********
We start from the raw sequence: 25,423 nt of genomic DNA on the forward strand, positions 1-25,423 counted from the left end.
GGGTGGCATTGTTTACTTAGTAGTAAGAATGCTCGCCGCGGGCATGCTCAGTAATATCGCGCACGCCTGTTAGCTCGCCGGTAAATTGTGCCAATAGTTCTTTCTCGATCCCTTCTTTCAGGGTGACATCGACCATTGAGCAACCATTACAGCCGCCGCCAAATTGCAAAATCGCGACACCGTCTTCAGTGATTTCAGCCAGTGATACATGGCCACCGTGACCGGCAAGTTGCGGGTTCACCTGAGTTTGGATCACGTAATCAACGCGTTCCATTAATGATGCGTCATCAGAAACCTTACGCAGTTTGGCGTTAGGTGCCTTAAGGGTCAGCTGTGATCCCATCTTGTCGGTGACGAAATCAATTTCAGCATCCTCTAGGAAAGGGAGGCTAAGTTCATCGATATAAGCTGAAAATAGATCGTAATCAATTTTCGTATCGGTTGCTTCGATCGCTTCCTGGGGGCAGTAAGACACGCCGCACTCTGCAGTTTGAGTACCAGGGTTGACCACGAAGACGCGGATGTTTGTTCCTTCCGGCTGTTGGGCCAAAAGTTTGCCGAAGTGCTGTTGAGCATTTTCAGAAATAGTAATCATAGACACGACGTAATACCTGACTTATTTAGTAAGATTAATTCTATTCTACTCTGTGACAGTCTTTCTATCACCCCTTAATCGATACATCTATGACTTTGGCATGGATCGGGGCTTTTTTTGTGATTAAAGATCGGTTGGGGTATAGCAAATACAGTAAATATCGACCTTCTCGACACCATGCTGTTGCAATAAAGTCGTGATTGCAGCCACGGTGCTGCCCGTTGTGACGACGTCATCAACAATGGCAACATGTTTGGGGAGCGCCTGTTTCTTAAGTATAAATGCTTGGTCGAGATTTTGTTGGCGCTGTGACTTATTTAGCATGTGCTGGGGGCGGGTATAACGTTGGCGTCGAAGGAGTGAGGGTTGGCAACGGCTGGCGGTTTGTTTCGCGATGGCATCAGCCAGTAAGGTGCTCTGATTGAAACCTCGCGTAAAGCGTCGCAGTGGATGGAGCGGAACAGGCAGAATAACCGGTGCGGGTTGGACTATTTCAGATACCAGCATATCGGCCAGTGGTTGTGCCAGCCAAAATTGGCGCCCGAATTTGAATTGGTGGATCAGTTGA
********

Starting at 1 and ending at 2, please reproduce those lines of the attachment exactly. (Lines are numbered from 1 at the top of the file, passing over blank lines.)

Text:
We start from the raw sequence: 25,423 nt of genomic DNA on the forward strand, positions 1-25,423 counted from the left end.
GGGTGGCATTGTTTACTTAGTAGTAAGAATGCTCGCCGCGGGCATGCTCAGTAATATCGCGCACGCCTGTTAGCTCGCCGGTAAATTGTGCCAATAGTTCTTTCTCGATCCCTTCTTTCAGGGTGACATCGACCATTGAGCAACCATTACAGCCGCCGCCAAATTGCAAAATCGCGACACCGTCTTCAGTGATTTCAGCCAGTGATACATGGCCACCGTGACCGGCAAGTTGCGGGTTCACCTGAGTTTGGATCACGTAATCAACGCGTTCCATTAATGATGCGTCATCAGAAACCTTACGCAGTTTGGCGTTAGGTGCCTTAAGGGTCAGCTGTGATCCCATCTTGTCGGTGACGAAATCAATTTCAGCATCCTCTAGGAAAGGGAGGCTAAGTTCATCGATATAAGCTGAAAATAGATCGTAATCAATTTTCGTATCGGTTGCTTCGATCGCTTCCTGGGGGCAGTAAGACACGCCGCACTCTGCAGTTTGAGTACCAGGGTTGACCACGAAGACGCGGATGTTTGTTCCTTCCGGCTGTTGGGCCAAAAGTTTGCCGAAGTGCTGTTGAGCATTTTCAGAAATAGTAATCATAGACACGACGTAATACCTGACTTATTTAGTAAGATTAATTCTATTCTACTCTGTGACAGTCTTTCTATCACCCCTTAATCGATACATCTATGACTTTGGCATGGATCGGGGCTTTTTTTGTGATTAAAGATCGGTTGGGGTATAGCAAATACAGTAAATATCGACCTTCTCGACACCATGCTGTTGCAATAAAGTCGTGATTGCAGCCACGGTGCTGCCCGTTGTGACGACGTCATCAACAATGGCAACATGTTTGGGGAGCGCCTGTTTCTTAAGTATAAATGCTTGGTCGAGATTTTGTTGGCGCTGTGACTTATTTAGCATGTGCTGGGGGCGGGTATAACGTTGGCGTCGAAGGAGTGAGGGTTGGCAACGGCTGGCGGTTTGTTTCGCGATGGCATCAGCCAGTAAGGTGCTCTGATTGAAACCTCGCGTAAAGCGTCGCAGTGGATGGAGCGGAACAGGCAGAATAACCGGTGCGGGTTGGACTATTTCAGATACCAGCATATCGGCCAGTGGTTGTGCCAGCCAAAATTGGCGCCCGAATTTGAATTGGTGGATCAGTTGA